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Rigshospitalet - en del af Københavns Universitetshospital
E-pub ahead of print

Risk of anal high-grade squamous intraepithelial lesions among renal transplant recipients compared with immunocompetent controls

Publikation: Bidrag til tidsskriftTidsskriftartikelForskningpeer review

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BACKGROUND: Renal transplant recipients (RTRs) have increased risk of human papillomavirus (HPV)-related cancers, including anal cancer. We investigated the prevalence of anal high-grade intraepithelial lesions (HSIL) in RTRs compared with immunocompetent controls and risk factors for anal HSIL in RTRs.

METHODS: We included 247 RTRs and 248 controls in this cross-sectional study. We obtained anal samples for HPV testing with INNO-LiPA® and performed high-resolution anoscopy on all participants. The participants completed a questionnaire on lifestyle and sexual habits. We used logistic regression to estimate odds ratios (ORs) of histologically confirmed anal HSIL in RTRs versus controls and risk factors for anal HSIL in RTRs, stratified by sex and anal high-risk (hr) HPV status, adjusting for age, smoking, lifetime sexual partners, and receptive anal sex.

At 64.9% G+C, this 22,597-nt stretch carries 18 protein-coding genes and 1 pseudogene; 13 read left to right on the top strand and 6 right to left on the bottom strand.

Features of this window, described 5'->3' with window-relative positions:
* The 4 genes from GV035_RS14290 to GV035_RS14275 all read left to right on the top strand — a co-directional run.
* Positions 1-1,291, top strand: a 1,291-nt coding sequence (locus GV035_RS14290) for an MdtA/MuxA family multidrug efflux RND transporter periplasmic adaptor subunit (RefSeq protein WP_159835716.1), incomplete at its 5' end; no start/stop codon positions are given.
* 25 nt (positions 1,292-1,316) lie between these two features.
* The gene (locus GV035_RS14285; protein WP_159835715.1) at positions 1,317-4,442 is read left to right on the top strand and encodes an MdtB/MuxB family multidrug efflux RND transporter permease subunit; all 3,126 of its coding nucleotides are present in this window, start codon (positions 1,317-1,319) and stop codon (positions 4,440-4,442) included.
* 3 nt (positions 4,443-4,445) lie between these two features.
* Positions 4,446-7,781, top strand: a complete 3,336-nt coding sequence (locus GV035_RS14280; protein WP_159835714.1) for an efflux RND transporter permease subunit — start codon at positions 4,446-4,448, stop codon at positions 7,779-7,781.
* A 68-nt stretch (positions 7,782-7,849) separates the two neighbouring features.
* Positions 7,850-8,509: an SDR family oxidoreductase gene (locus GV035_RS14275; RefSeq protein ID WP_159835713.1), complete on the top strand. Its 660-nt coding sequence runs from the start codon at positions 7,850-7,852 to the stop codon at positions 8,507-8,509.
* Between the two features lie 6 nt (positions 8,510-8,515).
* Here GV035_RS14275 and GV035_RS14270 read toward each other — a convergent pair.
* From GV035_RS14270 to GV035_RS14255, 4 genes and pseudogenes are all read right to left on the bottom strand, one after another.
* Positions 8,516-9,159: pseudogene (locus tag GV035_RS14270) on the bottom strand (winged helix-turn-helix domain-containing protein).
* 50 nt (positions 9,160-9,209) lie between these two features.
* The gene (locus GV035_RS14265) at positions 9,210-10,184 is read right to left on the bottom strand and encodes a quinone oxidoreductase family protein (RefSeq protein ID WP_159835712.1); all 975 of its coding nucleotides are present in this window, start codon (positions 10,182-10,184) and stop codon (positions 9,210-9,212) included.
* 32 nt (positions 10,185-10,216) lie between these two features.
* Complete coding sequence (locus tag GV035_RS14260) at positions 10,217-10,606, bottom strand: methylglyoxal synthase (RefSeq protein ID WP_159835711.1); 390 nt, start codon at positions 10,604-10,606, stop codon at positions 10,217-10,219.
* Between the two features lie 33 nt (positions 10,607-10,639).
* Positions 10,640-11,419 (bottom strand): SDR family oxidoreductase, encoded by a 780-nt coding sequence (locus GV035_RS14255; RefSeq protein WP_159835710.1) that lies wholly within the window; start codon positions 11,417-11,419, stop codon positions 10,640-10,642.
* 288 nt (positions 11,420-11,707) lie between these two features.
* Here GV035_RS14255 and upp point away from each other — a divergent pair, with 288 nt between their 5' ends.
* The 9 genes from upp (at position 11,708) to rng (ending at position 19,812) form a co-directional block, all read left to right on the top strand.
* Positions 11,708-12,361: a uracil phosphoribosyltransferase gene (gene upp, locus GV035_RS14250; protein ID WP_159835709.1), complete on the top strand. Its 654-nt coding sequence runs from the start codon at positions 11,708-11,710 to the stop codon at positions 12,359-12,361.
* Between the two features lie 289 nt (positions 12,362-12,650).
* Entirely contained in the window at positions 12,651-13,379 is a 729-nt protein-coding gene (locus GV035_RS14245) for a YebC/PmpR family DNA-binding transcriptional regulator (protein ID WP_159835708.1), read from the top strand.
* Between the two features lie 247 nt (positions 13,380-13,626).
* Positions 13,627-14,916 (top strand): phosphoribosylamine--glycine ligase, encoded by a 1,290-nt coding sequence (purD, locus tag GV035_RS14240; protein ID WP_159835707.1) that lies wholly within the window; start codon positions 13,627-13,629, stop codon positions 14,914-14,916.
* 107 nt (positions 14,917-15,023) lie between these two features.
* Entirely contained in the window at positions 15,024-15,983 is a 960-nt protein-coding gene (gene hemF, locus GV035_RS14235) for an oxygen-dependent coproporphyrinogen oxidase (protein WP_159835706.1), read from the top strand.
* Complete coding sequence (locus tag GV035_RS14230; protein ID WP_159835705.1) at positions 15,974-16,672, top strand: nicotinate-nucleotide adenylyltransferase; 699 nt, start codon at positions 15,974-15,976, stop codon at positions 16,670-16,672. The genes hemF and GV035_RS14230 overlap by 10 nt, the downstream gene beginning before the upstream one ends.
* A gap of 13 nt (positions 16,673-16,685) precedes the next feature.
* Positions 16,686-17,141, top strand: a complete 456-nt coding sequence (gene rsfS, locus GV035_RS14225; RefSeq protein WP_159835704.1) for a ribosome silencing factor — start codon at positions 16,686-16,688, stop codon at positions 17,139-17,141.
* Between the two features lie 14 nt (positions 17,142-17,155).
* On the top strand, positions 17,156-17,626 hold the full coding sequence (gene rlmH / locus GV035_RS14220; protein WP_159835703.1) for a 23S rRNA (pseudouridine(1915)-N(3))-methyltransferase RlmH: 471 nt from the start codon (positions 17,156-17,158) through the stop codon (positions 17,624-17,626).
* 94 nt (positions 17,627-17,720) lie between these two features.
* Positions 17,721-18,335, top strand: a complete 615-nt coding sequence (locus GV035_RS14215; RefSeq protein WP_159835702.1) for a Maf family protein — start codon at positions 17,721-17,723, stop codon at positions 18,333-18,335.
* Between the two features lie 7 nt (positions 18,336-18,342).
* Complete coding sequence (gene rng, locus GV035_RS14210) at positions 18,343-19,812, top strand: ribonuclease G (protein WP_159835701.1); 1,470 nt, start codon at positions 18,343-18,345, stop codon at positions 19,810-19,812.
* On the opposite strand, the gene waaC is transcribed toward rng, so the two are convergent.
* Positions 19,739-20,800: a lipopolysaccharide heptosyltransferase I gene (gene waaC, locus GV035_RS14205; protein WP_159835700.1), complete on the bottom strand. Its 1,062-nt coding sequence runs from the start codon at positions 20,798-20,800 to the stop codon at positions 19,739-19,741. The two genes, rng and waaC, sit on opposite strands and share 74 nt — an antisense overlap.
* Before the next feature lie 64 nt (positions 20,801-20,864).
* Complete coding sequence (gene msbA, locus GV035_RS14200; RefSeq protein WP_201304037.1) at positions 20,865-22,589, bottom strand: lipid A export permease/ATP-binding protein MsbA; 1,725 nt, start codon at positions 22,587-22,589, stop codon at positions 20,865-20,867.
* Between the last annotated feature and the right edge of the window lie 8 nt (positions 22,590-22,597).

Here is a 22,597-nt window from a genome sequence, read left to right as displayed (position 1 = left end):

RESULTS: RTRs had higher anal HSIL prevalence than controls, both among men (6.5% vs 0.8%, ORadjusted=11.21, 95% CI: 1.46-291.17) and women (15.4% vs 4.0%, ORadjusted=6.41, 95% CI: 2.14-24.10). Among those with anal hrHPV, RTRs had higher anal HSIL prevalence than controls (33.8% vs 9.5%, ORadjusted=6.06, 95% CI: 2.16-20.27). Having had receptive anal sex (ORadjusted=6.23, 95% CI, 2.23-19.08) or genital warts (ORadjusted=4.21, 95% CI: 1.53-11.48) were risk factors for anal HSIL in RTRs. All HSIL cases occurred in individuals with anal hrHPV.

CONCLUSION: RTRs had increased risk of anal HSIL compared with immunocompetent controls, with particularly high prevalence in female RTRs. Receptive anal sex, previous genital warts and anal hrHPV infection were risk factors for anal HSIL in RTRs. Screening for anal HSIL in RTRs should be considered.

OriginalsprogEngelsk
TidsskriftClinical infectious diseases : an official publication of the Infectious Diseases Society of America
ISSN1058-4838
DOI
StatusE-pub ahead of print - 16 jun. 2020

Bibliografisk note

© The Author(s) 2020. Published by Oxford University Press for the Infectious Diseases Society of America. All rights reserved. For permissions, e-mail: journals.permissions@oup.com.

ID: 60123264